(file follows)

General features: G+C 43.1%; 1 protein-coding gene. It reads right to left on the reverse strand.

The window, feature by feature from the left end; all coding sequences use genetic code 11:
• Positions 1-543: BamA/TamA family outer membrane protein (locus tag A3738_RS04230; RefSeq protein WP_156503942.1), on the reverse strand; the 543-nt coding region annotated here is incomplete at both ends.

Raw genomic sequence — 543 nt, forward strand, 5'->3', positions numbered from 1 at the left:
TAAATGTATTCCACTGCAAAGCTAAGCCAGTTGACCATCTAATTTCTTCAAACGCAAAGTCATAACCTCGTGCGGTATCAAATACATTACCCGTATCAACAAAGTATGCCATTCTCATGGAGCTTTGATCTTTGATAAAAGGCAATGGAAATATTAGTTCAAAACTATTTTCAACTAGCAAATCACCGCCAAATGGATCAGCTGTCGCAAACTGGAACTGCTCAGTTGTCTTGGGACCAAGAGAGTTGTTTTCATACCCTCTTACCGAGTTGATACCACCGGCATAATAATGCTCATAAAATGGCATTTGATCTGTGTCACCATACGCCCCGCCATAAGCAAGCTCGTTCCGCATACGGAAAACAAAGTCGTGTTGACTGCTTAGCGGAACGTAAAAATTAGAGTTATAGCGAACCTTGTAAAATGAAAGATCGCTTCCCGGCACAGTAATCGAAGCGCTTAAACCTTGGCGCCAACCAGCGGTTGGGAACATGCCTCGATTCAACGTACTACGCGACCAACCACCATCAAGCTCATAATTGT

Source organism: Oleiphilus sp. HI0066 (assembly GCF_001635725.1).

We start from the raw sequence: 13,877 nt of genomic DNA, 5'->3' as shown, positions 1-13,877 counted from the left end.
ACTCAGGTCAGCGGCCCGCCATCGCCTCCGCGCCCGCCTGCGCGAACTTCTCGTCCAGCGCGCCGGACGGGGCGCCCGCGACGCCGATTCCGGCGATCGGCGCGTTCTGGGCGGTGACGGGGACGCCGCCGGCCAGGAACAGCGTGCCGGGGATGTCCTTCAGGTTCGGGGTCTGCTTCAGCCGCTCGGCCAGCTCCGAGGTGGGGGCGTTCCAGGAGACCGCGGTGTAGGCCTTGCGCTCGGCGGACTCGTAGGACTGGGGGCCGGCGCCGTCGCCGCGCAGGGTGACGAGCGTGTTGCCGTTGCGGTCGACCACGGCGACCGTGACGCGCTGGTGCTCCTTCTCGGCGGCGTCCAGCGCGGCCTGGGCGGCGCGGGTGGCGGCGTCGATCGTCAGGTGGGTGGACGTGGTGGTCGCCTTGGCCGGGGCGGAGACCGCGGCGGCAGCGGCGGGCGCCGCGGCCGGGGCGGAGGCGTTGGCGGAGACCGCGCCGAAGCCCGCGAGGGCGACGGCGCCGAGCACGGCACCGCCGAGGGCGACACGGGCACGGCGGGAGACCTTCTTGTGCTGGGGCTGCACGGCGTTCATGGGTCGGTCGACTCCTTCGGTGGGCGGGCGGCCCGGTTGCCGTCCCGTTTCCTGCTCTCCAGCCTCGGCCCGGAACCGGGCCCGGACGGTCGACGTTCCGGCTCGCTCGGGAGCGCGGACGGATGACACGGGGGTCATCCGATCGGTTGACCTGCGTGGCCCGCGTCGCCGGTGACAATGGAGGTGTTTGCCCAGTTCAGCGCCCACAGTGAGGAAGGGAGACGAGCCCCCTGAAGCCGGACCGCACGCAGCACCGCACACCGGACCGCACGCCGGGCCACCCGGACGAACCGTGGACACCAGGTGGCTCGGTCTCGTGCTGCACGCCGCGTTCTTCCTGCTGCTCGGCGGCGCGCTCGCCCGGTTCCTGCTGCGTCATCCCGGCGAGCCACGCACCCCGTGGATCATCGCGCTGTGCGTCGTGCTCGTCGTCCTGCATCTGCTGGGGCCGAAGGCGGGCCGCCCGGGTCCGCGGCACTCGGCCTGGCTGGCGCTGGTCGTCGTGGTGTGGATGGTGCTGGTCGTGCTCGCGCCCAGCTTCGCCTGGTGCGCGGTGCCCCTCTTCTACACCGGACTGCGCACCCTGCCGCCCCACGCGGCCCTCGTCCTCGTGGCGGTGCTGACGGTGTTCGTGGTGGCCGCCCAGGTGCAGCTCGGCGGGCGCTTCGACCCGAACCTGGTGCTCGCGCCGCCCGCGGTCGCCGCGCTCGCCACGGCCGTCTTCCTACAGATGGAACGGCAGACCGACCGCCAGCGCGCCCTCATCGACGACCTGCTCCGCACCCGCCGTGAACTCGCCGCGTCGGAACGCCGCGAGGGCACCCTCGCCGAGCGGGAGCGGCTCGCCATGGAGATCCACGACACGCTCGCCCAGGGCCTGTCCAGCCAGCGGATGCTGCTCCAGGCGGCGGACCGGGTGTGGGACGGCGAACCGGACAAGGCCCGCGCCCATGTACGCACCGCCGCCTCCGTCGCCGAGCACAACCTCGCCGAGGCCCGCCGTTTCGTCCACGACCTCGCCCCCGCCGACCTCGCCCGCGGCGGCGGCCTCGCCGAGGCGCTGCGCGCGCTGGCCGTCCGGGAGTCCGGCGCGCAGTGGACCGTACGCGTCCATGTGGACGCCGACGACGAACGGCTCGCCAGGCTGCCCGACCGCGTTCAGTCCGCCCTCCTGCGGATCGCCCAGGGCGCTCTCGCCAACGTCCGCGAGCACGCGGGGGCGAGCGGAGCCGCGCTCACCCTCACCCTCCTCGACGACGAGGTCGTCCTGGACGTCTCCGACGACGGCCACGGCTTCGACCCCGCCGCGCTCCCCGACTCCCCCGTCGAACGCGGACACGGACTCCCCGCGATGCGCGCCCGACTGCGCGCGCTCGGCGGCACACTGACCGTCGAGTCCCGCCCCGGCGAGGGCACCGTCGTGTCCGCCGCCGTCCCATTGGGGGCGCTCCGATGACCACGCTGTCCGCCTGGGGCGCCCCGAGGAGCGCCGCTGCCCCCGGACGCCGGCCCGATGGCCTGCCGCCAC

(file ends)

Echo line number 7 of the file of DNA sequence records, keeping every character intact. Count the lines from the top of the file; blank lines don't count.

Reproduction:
We start from the raw sequence: 13,877 nt of genomic DNA, 5'->3' as shown, positions 1-13,877 counted from the left end.